Steeton 3 Nelson 0
Marley Stadium, Keighley
North West Counties League, Division One North
Monday, December 28, 2020
Little did he know it but when Ben Wignall fired home a 32nd-minute opener for Steeton in their North West Counties League clash with Nelson, he was bridging a 56-year gap in the history of Keighley’s Marley Stadium.
Although no longer recognisable, in April 1964 the same venue witnessed a 2-2 draw for Keighley Central against Harrogate Town Reserves to secure the Yorkshire League Division Three title.
Alas, a lack of facilities at the then-named Centre Pitch, meant promotion was refused and, instead Central dropped back into the West Yorkshire League. Within seasons they were no more; gone the same way as their forerunners Keighley Town, who had played in the Yorkshire League from 1946-48, albeit further along the Aire Valley Road at the Parkwood Stadium, later used for greyhound racing.
That has been a common theme in Keighley’s footballing history; going to the dogs as grand ideas of a club to rival those in neighbouring towns have been thwarted by a lack of support from the town’s businesses and spectators.
While Keighley rugby league club have flourished, the round ball game has never taken off at any reasonable level.
Indeed, until the arrival of Steeton from their village base four miles further up the Aire Valley, the highest ranked ‘town’ team was FC Sporting Keighley, plying their trade in the Premier Division of the Craven League, way down the ladder on the 14th rung of the national pyramid.
They are one of many teams to have used Marley’s extensive but basic outdoor facilities over the years, numbering seven football pitches, a rugby pitch and cricket field.
In the past teams have risen as high as the West Riding County Amateur League’s Premier Division and the grand vision of local legend Trevor Hockey in 1979 raised hopes of a town team good enough to gain promotion to the Northern Premier League.
But it was not to be and, instead, the only non-League football on view for the town’s 70,000 population, has been ill-fated ‘loan’ moves for Silsden and Steeton to the rugby club’s Lawkholme Lane (Cougar Park) ground.
However, that has now changed, thanks to a stroke of luck and some perfect timing.
How appropriate that in this festive week, Steeton should enjoy a Christmas carol of a present in the form of the £280,000 redevelopment of Marley Stadium, enabling it to host non-League football for the first time in half a century.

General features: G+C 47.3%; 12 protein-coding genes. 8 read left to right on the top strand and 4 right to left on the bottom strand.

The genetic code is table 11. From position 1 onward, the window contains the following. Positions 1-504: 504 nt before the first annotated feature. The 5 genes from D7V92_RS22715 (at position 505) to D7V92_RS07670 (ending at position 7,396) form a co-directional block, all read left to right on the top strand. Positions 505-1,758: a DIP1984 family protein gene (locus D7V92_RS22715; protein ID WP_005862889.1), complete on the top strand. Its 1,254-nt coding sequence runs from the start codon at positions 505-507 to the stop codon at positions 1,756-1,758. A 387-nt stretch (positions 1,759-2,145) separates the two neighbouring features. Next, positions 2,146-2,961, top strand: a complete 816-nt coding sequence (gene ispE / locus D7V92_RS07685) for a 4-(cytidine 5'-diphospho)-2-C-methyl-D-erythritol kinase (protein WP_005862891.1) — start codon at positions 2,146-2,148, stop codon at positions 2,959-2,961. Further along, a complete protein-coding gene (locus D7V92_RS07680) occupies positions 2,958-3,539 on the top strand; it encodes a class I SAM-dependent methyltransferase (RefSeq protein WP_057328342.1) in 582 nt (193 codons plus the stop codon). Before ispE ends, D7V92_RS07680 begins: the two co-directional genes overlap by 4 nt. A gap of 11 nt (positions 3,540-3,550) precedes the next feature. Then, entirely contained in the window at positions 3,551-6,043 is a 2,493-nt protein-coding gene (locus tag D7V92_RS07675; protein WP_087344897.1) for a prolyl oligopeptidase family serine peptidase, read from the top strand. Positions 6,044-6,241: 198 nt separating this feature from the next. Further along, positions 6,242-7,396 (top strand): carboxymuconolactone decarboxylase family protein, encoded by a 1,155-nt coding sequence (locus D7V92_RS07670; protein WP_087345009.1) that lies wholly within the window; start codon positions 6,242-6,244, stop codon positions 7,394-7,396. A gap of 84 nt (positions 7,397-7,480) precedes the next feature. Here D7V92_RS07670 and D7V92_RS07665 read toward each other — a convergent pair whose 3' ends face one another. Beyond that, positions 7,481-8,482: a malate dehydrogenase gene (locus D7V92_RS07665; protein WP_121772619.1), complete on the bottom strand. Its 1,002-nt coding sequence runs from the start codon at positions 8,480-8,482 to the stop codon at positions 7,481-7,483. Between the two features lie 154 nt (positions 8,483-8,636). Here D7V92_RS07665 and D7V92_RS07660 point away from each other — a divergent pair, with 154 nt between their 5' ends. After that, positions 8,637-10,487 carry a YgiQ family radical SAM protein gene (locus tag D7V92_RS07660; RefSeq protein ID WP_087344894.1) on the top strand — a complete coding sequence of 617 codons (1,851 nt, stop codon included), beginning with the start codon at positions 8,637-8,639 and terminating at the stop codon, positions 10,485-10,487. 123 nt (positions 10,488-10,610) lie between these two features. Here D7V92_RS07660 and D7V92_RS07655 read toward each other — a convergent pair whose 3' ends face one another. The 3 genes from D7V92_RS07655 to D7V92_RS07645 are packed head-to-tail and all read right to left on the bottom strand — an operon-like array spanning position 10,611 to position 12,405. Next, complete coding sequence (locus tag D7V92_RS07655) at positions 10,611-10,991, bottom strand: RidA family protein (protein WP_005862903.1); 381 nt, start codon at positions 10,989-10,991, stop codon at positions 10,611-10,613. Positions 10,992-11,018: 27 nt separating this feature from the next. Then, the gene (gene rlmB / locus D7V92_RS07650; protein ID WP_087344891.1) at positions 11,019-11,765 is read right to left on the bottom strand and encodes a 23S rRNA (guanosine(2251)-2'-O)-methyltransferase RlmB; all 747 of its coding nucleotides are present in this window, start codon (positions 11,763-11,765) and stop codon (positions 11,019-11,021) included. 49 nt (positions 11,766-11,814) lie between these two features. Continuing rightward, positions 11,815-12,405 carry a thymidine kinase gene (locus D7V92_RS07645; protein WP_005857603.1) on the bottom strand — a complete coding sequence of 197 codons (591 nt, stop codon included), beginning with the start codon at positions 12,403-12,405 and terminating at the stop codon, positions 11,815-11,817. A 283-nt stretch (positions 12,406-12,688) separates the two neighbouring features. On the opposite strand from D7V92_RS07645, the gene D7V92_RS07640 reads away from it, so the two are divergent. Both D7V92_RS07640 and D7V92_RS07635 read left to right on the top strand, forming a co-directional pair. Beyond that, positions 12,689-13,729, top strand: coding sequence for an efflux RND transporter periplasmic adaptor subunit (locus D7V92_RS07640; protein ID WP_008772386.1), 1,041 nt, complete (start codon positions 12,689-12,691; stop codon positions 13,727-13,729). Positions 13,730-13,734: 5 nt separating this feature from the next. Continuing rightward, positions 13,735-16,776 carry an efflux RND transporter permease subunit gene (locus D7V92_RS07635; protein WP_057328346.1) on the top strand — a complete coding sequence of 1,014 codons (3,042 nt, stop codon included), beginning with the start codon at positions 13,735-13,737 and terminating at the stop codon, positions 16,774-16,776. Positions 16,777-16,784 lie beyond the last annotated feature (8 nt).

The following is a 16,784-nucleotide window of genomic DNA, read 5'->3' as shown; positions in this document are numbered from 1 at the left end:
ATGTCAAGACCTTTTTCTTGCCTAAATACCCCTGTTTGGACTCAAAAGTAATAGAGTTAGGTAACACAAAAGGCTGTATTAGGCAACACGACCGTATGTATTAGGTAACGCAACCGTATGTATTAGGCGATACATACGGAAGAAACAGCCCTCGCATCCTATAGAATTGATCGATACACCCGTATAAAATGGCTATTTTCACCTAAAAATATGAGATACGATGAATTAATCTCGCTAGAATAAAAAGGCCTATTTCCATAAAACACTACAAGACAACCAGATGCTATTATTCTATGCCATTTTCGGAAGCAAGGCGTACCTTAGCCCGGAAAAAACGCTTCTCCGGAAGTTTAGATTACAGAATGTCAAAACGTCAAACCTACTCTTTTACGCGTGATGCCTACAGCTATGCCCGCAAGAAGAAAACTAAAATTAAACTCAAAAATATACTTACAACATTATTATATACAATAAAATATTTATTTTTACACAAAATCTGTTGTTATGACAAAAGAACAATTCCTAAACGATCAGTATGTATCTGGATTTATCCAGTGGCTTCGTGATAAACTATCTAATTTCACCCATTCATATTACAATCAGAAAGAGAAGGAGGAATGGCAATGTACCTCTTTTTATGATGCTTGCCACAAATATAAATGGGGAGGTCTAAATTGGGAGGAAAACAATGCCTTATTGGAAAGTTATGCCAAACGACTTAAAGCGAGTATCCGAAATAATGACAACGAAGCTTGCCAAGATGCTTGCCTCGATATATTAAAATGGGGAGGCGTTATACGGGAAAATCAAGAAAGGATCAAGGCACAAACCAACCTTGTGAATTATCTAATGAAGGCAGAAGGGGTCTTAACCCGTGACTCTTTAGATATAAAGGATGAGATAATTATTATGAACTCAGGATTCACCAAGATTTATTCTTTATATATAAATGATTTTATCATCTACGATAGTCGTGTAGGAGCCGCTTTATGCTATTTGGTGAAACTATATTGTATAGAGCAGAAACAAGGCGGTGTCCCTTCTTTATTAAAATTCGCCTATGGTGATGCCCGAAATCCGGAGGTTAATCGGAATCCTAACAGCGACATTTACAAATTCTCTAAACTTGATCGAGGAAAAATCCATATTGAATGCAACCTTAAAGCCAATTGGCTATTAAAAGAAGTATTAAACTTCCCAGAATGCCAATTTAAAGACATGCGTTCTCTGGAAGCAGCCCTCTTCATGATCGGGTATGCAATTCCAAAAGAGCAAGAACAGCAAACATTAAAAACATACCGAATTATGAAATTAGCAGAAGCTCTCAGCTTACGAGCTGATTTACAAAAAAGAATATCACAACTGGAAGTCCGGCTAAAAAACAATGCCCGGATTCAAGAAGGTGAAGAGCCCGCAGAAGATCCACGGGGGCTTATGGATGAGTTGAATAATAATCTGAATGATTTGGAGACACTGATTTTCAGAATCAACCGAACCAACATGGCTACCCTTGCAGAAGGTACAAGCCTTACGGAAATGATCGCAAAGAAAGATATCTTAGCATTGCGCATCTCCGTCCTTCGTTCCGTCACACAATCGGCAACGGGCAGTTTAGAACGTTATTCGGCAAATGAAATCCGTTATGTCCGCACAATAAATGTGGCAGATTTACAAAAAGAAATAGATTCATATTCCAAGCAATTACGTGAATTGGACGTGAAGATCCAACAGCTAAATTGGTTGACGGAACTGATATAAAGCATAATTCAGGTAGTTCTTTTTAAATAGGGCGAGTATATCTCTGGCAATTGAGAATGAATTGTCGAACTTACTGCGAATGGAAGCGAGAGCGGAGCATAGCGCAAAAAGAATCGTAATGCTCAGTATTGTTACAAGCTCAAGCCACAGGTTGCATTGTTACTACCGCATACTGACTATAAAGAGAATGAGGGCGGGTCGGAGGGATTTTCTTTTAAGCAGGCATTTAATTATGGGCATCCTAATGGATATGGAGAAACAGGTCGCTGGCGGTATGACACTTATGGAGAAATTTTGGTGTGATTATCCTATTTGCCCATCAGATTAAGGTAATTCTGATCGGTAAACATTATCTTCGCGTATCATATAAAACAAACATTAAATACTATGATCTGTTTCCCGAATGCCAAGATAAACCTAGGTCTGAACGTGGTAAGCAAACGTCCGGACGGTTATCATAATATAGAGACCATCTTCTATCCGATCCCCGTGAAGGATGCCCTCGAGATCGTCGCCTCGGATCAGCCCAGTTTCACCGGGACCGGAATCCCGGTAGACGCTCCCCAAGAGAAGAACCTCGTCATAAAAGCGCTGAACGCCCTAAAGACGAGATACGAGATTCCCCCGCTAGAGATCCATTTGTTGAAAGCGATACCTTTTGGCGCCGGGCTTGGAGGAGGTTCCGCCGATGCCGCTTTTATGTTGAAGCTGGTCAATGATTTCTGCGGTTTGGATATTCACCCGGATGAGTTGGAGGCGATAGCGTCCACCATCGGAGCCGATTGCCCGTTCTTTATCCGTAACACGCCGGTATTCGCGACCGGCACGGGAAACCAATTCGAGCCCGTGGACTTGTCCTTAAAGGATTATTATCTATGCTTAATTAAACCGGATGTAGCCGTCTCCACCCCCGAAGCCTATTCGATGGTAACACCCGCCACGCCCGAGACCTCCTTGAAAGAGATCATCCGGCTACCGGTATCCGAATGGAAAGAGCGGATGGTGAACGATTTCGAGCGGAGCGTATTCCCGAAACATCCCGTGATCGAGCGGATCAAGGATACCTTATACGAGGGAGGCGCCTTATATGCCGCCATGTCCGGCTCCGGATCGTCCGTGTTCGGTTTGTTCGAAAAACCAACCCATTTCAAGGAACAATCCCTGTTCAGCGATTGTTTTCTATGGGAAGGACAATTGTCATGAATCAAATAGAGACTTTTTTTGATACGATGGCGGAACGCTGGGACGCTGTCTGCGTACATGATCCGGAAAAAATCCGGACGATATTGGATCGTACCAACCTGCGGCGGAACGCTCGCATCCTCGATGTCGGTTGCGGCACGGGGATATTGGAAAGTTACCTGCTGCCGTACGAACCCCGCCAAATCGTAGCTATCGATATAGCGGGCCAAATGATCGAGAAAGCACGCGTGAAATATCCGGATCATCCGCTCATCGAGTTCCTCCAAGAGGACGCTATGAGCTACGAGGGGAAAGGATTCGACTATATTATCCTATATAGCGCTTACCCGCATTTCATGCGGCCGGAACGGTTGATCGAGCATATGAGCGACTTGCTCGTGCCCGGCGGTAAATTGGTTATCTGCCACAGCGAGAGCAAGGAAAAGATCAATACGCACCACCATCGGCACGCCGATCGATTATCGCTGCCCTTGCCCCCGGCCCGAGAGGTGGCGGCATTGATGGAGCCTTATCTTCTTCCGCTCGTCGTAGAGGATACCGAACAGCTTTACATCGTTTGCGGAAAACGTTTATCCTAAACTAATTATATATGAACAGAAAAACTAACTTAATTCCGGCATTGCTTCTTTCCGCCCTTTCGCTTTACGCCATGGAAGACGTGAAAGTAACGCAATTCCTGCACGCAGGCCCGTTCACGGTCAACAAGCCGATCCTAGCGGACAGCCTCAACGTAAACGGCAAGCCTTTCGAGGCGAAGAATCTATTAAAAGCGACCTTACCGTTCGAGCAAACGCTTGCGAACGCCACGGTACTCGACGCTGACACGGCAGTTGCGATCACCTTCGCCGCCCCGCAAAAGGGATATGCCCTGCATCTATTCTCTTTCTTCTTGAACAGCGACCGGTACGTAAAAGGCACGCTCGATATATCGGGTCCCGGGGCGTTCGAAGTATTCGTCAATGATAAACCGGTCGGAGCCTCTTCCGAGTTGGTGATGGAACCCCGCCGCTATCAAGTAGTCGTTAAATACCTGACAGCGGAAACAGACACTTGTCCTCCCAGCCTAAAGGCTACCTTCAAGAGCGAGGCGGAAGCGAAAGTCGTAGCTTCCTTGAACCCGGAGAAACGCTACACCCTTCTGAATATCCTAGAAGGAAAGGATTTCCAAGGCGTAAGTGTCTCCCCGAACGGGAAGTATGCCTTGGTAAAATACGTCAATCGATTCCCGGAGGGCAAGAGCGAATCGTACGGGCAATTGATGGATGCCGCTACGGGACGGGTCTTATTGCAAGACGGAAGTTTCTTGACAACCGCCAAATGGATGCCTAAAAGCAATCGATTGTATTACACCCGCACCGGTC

Charles Dickens’ Jacob Marley was ‘a good man of vision’ but even he would have struggled to foresee the good fortune that befell his namesake stadium.
Steeton had moved from their cosy, but unsuitable, Summerhill Lane ground to Cougar Park to enable elevation to the North West Counties League in 2018. However, only two years into their groundshare deal, the landlords pulled the plug.
The agreement had been made with a prior regime at Cougars, with the new board deciding to explore other options, leaving Steeton with the task of finding an alternative home, temporary or permanent, for 2020/21 and beyond.
Club chairman Pete Jeffrey, speaking in the Nelson programme to Emma Kennedy, took up the story: “When we were served notice to leave last year, it was a race against time to secure a suitable place for us to play the 2020/21 season.
“We would love to have played at Summerhill Lane but it wasn’t realistic to increase the size of the pitch or build the extra facilities needed to meet the league’s requirements.
“With the pitch so close to houses, it just wasn’t feasible to build stands or install floodlights.
“We wanted to stay in Steeton but there wasn’t anything available. We then looked at some other sites in Keighley and Utley but none of them worked for one reason or another and we were a bit short of time.
“When we looked at the pitch at Marley, it was clear that the site itself was ideal.
“Thankfully, we were on the same page as Bradford Council but it was a coincidence that when we got in touch with them, they were already looking at Marley for regeneration.
“It’s ended up working well for us both and we’ve secured funding to get Marley up to speed.”
Most of that funding came as part of a £15 million shake-up of Bradford’s playing fields after a report into the city’s sports facilities highlighted the declining state of public pitches and fields across the district.
The redevelopment at Marley has seen the pitch lengthened and replaced with a new FIFA-accredited artificial surface, floodlights upgraded, with changes to the pitch barriers, fencing and access to meet Football Association requirements.